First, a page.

Another Pride Month has come and gone, bringing with it plenty of the three Ds: Debauchery, drag, and…disappointment in bland and derivative Pride collections. Many corporations have come under fire for engaging in rainbow capitalism, which is more often rooted in virtue signaling and making a grab for pink money than it is in true allyship. While Pride should present an opportunity to pass the mic (and ideally a good percentage of the profits) to LGBTQ+ brands and organizations, the companies that do choose to leverage Pride for profit should at least be making items that appeal to actual queer people. And while I’d never claim to speak for all gays, I think we can agree that most of what’s out there is…not it.
So what, in Gaga’s name, would it look like for companies to do a Pride collection right? There's a lot more to it than slapping "Slay All Day" on a T-shirt. To the brands looking to sashay into a stronger showing next year, I see your rainbow logo and raise you the following ideas.
As a femme lesbian, I don’t always read as gay in a society where straightness is the presumed default. This means that if I want to meet a girl in the wild—as opposed to through dating apps or social media—I have to work harder to make my intentions known. Enter the subtle signal, a piece that serves as the sartorial equivalent of putting a rainbow flag in your bio. What makes this different from your average limited edition Pride tee? Well, it should be an item that can be worn every day without setting off hygienic alarm bells (think jewelry, accessories, and tote bags). It should whisper rather than scream, ensuring it reaches its target audience without compromising safety in situations where it’s not safe to be out. And, of course, it should be aesthetically pleasing and reflective of current styles and trends. More items like this, please. Much more efficient than batting my lashes while ordering lavender oat milk lattes and hoping my cute barista and her septum ring get the hint.
For other members of the LGBTQ+ community, the issue isn’t visibility—it’s erasure. Trans, non-binary, and masc-presenting people face limited options while shopping and are often forced to venture into other departments or order specialty items online. Pride feels like the perfect time to cater expressly to these consumers—for example, Target had a well-received collection this year that included queer closet mainstays such as printed button-downs, swim trunks, and chest binders. If brands don’t have enough representation on their design teams to do this right…well, that’s probably a better use of company resources. And if all else fails, we can always use another hat.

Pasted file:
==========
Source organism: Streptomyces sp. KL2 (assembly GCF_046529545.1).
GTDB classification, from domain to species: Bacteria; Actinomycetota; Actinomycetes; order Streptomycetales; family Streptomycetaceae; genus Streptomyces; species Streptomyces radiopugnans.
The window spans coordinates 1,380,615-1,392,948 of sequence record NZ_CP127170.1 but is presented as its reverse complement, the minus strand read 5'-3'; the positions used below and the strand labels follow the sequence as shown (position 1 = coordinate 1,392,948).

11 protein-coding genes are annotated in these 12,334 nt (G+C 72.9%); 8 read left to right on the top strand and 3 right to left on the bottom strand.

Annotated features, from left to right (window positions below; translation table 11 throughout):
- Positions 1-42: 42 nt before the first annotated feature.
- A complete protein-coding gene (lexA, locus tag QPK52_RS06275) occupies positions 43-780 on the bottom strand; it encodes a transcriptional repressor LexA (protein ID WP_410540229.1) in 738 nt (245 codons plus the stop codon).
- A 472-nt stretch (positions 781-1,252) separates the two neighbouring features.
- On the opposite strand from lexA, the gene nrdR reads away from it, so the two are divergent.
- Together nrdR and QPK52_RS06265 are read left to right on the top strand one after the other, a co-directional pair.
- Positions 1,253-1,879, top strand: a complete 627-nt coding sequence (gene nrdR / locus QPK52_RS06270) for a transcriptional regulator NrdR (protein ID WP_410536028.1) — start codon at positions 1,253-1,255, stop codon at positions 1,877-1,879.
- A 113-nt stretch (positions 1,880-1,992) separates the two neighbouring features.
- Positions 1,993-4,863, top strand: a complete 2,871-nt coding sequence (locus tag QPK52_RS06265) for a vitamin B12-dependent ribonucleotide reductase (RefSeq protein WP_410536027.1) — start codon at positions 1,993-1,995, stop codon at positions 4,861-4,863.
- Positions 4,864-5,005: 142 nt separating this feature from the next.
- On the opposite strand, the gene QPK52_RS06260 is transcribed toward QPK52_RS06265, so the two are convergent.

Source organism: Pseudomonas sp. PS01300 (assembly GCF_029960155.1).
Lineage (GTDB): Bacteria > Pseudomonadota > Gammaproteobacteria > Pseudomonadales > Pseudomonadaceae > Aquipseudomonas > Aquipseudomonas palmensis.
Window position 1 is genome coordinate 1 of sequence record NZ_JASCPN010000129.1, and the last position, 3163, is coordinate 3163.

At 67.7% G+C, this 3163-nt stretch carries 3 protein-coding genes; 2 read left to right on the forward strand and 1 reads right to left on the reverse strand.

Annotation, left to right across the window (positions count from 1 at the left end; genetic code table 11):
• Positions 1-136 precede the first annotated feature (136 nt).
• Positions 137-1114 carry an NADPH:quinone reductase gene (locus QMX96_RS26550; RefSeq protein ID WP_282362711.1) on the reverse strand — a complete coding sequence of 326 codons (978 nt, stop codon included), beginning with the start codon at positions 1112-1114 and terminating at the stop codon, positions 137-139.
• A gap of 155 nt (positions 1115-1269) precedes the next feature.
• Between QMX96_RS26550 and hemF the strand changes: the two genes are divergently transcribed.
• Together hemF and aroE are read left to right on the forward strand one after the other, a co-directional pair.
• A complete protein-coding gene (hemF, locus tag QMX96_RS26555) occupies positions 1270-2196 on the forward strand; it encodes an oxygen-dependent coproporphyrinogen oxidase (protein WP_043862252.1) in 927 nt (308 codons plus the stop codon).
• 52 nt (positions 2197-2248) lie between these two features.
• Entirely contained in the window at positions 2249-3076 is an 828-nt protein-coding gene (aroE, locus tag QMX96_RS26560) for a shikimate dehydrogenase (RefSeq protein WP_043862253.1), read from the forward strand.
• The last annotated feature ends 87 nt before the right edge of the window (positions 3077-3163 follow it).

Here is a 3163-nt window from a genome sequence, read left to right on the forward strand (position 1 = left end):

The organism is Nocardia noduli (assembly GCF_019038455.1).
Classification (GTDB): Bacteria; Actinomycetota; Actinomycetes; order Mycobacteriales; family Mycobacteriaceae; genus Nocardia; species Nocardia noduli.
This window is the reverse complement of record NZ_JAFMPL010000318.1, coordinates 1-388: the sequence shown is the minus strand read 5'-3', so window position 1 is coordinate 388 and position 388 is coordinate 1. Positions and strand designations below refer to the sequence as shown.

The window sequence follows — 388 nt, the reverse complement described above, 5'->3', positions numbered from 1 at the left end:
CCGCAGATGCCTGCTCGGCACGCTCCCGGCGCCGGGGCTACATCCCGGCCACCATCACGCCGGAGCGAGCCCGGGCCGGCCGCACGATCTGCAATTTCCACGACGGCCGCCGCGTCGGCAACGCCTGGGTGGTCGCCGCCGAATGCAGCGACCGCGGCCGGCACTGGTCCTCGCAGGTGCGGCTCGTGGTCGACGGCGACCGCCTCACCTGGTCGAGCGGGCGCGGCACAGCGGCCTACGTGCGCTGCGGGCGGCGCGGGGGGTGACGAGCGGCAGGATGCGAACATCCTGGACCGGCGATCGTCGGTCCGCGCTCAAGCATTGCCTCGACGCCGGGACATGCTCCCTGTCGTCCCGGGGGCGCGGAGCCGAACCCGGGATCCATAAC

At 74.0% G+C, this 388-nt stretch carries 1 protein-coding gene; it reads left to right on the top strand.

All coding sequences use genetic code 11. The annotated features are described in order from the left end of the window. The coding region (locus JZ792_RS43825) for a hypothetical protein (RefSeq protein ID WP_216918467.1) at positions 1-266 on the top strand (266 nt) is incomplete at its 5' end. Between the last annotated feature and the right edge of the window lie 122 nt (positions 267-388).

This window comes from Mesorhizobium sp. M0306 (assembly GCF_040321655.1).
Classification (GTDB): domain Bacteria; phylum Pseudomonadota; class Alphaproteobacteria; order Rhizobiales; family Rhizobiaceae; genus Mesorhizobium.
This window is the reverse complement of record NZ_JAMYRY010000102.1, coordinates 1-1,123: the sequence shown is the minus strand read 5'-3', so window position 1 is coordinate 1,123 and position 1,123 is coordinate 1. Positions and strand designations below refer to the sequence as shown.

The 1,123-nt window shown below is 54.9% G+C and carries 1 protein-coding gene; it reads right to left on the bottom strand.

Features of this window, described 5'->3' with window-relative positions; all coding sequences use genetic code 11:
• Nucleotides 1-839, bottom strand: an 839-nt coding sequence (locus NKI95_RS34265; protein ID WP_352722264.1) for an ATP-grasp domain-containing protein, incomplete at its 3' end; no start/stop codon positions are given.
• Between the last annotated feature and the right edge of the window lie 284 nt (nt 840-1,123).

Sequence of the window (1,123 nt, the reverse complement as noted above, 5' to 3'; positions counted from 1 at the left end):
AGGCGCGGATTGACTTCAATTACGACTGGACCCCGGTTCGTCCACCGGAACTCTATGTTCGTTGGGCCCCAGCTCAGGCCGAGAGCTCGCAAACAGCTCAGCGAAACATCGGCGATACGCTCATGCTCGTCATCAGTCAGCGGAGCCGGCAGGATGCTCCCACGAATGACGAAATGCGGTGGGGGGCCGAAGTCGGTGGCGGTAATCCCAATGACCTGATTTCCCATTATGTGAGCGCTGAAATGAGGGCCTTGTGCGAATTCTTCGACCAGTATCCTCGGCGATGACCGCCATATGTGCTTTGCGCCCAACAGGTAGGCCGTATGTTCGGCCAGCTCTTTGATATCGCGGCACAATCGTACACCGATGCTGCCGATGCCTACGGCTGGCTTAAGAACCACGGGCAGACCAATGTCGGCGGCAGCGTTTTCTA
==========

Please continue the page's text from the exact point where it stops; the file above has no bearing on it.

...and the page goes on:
I love a good rainbow motif as much as the next gay, but there’s a lot more to queer iconography than a few lazy stripes. Let’s see fruity prints! References to Sappho! Iconic snapshots from queer canon TV, film, and music! Hell, I’d even wear a shirt that said “ROYGBIV.” She’s an intellectual.
I was shocked when I checked out Alo Yoga’s Pride Collection only to see what struck me as an egregious missed opportunity: They had failed to design a Pride sports bra. Like, hello? WLW love a sports bra—and Alo makes some good ones. While they get points for donating 100% of net proceeds to the Human Rights Campaign, I can’t help but feel that a few more queer eyes on the collection would have led them to swap the generic rainbow socks for items that reflect what the brand does well and highlight a natural intersection with the community it claims to support. More expensive to produce? Probably. More thoughtful, useful, and meaningful as a capsule? Definitely.
Codified Gay Rights
I mean, while we’re manifesting, let’s throw this on the wish list for sure. Here’s hoping gay marriage is still around in 2023. One never does know these days.